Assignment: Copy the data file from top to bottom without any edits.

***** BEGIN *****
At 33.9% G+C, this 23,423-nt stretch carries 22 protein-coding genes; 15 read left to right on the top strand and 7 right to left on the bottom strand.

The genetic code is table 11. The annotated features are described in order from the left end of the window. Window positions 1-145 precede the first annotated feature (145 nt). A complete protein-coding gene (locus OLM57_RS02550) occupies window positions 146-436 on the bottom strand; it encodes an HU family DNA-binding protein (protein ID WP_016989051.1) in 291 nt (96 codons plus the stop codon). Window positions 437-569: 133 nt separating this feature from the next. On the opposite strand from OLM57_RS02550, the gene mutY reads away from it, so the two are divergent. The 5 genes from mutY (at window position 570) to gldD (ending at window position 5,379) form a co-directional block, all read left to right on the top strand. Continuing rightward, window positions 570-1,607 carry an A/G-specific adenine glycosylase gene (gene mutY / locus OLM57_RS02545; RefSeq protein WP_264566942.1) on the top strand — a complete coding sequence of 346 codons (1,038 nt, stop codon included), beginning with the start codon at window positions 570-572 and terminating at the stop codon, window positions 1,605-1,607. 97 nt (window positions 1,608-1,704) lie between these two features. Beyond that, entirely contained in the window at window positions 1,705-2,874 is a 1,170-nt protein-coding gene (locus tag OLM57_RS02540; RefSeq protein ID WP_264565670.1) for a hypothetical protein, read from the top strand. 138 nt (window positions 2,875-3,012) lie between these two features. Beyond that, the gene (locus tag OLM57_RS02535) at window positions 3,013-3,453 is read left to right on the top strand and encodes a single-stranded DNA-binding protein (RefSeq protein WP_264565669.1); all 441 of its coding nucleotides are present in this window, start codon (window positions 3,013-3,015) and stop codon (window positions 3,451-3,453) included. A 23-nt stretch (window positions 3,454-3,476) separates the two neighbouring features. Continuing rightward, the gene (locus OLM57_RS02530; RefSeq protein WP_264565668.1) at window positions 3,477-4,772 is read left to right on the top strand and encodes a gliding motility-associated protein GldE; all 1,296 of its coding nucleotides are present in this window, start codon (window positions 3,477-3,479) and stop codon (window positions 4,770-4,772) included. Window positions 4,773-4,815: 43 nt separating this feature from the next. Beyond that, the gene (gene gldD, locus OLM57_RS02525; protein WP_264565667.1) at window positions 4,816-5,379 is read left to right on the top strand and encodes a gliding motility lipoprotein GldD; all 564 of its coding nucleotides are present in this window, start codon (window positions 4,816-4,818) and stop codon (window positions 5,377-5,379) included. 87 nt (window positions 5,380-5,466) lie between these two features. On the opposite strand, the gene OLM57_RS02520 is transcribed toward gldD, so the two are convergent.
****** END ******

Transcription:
At 33.9% G+C, this 23,423-nt stretch carries 22 protein-coding genes; 15 read left to right on the top strand and 7 right to left on the bottom strand.

The genetic code is table 11. The annotated features are described in order from the left end of the window. Window positions 1-145 precede the first annotated feature (145 nt). A complete protein-coding gene (locus OLM57_RS02550) occupies window positions 146-436 on the bottom strand; it encodes an HU family DNA-binding protein (protein ID WP_016989051.1) in 291 nt (96 codons plus the stop codon). Window positions 437-569: 133 nt separating this feature from the next. On the opposite strand from OLM57_RS02550, the gene mutY reads away from it, so the two are divergent. The 5 genes from mutY (at window position 570) to gldD (ending at window position 5,379) form a co-directional block, all read left to right on the top strand. Continuing rightward, window positions 570-1,607 carry an A/G-specific adenine glycosylase gene (gene mutY / locus OLM57_RS02545; RefSeq protein WP_264566942.1) on the top strand — a complete coding sequence of 346 codons (1,038 nt, stop codon included), beginning with the start codon at window positions 570-572 and terminating at the stop codon, window positions 1,605-1,607. 97 nt (window positions 1,608-1,704) lie between these two features. Beyond that, entirely contained in the window at window positions 1,705-2,874 is a 1,170-nt protein-coding gene (locus tag OLM57_RS02540; RefSeq protein ID WP_264565670.1) for a hypothetical protein, read from the top strand. 138 nt (window positions 2,875-3,012) lie between these two features. Beyond that, the gene (locus tag OLM57_RS02535) at window positions 3,013-3,453 is read left to right on the top strand and encodes a single-stranded DNA-binding protein (RefSeq protein WP_264565669.1); all 441 of its coding nucleotides are present in this window, start codon (window positions 3,013-3,015) and stop codon (window positions 3,451-3,453) included. A 23-nt stretch (window positions 3,454-3,476) separates the two neighbouring features. Continuing rightward, the gene (locus OLM57_RS02530; RefSeq protein WP_264565668.1) at window positions 3,477-4,772 is read left to right on the top strand and encodes a gliding motility-associated protein GldE; all 1,296 of its coding nucleotides are present in this window, start codon (window positions 3,477-3,479) and stop codon (window positions 4,770-4,772) included. Window positions 4,773-4,815: 43 nt separating this feature from the next. Beyond that, the gene (gene gldD, locus OLM57_RS02525; protein WP_264565667.1) at window positions 4,816-5,379 is read left to right on the top strand and encodes a gliding motility lipoprotein GldD; all 564 of its coding nucleotides are present in this window, start codon (window positions 4,816-4,818) and stop codon (window positions 5,377-5,379) included. 87 nt (window positions 5,380-5,466) lie between these two features. On the opposite strand, the gene OLM57_RS02520 is transcribed toward gldD, so the two are convergent.